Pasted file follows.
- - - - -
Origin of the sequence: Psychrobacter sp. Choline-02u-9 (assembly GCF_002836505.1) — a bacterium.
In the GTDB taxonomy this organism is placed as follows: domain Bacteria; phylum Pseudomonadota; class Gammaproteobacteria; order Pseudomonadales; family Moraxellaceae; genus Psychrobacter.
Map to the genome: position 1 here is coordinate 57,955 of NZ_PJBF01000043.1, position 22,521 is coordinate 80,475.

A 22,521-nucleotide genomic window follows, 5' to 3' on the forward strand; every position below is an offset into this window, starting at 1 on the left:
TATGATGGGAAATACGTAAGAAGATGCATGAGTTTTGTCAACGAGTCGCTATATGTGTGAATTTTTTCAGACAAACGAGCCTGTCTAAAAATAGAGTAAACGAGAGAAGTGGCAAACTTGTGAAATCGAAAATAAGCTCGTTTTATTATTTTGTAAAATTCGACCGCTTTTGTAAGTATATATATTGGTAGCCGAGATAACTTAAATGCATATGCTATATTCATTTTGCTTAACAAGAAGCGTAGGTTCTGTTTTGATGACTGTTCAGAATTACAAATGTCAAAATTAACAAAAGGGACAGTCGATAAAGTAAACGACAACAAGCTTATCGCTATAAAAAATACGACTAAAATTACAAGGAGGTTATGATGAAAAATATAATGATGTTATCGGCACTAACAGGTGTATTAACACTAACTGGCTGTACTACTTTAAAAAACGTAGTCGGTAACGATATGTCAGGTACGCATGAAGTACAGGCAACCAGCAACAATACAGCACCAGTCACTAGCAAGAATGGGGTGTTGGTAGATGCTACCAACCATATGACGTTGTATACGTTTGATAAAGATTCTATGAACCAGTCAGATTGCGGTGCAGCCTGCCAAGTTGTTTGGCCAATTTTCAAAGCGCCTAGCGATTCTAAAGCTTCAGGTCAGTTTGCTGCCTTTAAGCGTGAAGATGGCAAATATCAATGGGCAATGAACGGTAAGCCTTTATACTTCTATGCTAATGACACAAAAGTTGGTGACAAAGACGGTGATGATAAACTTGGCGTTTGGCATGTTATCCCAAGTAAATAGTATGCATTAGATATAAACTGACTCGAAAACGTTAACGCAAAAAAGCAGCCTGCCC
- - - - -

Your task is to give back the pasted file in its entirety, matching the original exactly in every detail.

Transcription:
Origin of the sequence: Psychrobacter sp. Choline-02u-9 (assembly GCF_002836505.1) — a bacterium.
In the GTDB taxonomy this organism is placed as follows: domain Bacteria; phylum Pseudomonadota; class Gammaproteobacteria; order Pseudomonadales; family Moraxellaceae; genus Psychrobacter.
Map to the genome: position 1 here is coordinate 57,955 of NZ_PJBF01000043.1, position 22,521 is coordinate 80,475.

A 22,521-nucleotide genomic window follows, 5' to 3' on the forward strand; every position below is an offset into this window, starting at 1 on the left:
TATGATGGGAAATACGTAAGAAGATGCATGAGTTTTGTCAACGAGTCGCTATATGTGTGAATTTTTTCAGACAAACGAGCCTGTCTAAAAATAGAGTAAACGAGAGAAGTGGCAAACTTGTGAAATCGAAAATAAGCTCGTTTTATTATTTTGTAAAATTCGACCGCTTTTGTAAGTATATATATTGGTAGCCGAGATAACTTAAATGCATATGCTATATTCATTTTGCTTAACAAGAAGCGTAGGTTCTGTTTTGATGACTGTTCAGAATTACAAATGTCAAAATTAACAAAAGGGACAGTCGATAAAGTAAACGACAACAAGCTTATCGCTATAAAAAATACGACTAAAATTACAAGGAGGTTATGATGAAAAATATAATGATGTTATCGGCACTAACAGGTGTATTAACACTAACTGGCTGTACTACTTTAAAAAACGTAGTCGGTAACGATATGTCAGGTACGCATGAAGTACAGGCAACCAGCAACAATACAGCACCAGTCACTAGCAAGAATGGGGTGTTGGTAGATGCTACCAACCATATGACGTTGTATACGTTTGATAAAGATTCTATGAACCAGTCAGATTGCGGTGCAGCCTGCCAAGTTGTTTGGCCAATTTTCAAAGCGCCTAGCGATTCTAAAGCTTCAGGTCAGTTTGCTGCCTTTAAGCGTGAAGATGGCAAATATCAATGGGCAATGAACGGTAAGCCTTTATACTTCTATGCTAATGACACAAAAGTTGGTGACAAAGACGGTGATGATAAACTTGGCGTTTGGCATGTTATCCCAAGTAAATAGTATGCATTAGATATAAACTGACTCGAAAACGTTAACGCAAAAAAGCAGCCTGCCC